Using Impact Investing to Support Affordable Housing

February 25, 2014  • Zach Wenner

On February 12th, The Aspen Institute’s Program on Philanthropy and Social Innovation and the Washington Regional Association of Grantmakers co-hosted an event to discuss how the philanthropic community can use impact investing to support affordable housing. The topic is of particular importance to the Greater Washington region where the end of both Fannie Mae’s and the Freddie Mac Foundation’s philanthropic activities will leave a significant gap in support for affordable housing efforts.

A scarcity of viable housing options for low income families, especially those living within our most expensive cities, continues to expose millions of Americans to conditions such as overcrowding, substandard housing quality and—particularly acute in these winter months—a lack of adequate heating. The affordable housing industry has helped to address this gap—providing opportunities for low and moderate income families to attain safe and affordable housing, and to do so in a way that promotes access to jobs, public transit, health care and education. The industry has supported young families, as well aging populations. And it has helped to shield residents from fluctuations in the housing markets that risk pricing families—and even entire communities—out of their homes.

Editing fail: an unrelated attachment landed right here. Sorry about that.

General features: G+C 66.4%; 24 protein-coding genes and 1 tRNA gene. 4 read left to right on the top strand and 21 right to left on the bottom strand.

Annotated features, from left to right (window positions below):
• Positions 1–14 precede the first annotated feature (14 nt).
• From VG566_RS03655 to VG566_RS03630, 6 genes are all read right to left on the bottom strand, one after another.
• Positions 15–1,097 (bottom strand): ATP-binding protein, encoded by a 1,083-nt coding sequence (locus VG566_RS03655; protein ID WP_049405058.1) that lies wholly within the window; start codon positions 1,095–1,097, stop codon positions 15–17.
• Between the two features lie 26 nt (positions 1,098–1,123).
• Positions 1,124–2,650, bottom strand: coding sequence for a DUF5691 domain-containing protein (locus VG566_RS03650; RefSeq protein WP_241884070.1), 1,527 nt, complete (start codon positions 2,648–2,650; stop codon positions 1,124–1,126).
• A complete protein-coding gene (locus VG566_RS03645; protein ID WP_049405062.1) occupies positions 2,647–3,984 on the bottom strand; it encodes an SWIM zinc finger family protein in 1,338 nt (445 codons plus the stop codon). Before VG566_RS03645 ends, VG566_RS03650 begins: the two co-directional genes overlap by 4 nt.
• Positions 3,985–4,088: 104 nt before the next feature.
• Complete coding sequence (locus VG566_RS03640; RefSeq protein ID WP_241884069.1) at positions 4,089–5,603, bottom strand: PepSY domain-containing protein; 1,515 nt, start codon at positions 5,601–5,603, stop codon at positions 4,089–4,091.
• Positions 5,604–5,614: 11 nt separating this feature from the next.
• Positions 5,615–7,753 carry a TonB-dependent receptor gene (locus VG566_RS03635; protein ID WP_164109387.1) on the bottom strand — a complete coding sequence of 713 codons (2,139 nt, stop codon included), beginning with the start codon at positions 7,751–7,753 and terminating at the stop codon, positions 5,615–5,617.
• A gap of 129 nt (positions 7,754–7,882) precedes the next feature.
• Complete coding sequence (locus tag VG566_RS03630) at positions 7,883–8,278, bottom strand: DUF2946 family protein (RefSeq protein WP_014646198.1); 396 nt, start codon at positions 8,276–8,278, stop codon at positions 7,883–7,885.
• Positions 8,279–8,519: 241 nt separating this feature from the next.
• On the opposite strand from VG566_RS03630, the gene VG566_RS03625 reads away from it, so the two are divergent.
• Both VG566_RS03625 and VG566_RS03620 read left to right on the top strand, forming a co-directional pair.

Panelists (listed below) shared the strategies of their organizations in mobilizing impact investments, both in direct support of affordable housing and as a tool to shepherd the participation of the capital markets. These models included Program Related Investment (PRIs) and Mission Related Investments (MRIs), loan guarantees and participation in structured funds. Panelists emphasized the low-risk nature of these investments, as well as the ease with which philanthropic organizations can become impact investors by leveraging external support, such as the Mission Investors Exchange, and tapping the community development field’s well-established intermediary infrastructure to facilitate such investments.    


Michael Bodaken, National Housing Trust

Allison Clark, John D. and Catherine T. MacArthur Foundation
Warren Hanson, Greater Minnesota Housing Fund
Lori Chatman, Enterprise Community Loan Fund, Inc.
Maicie Jones, AARP Foundation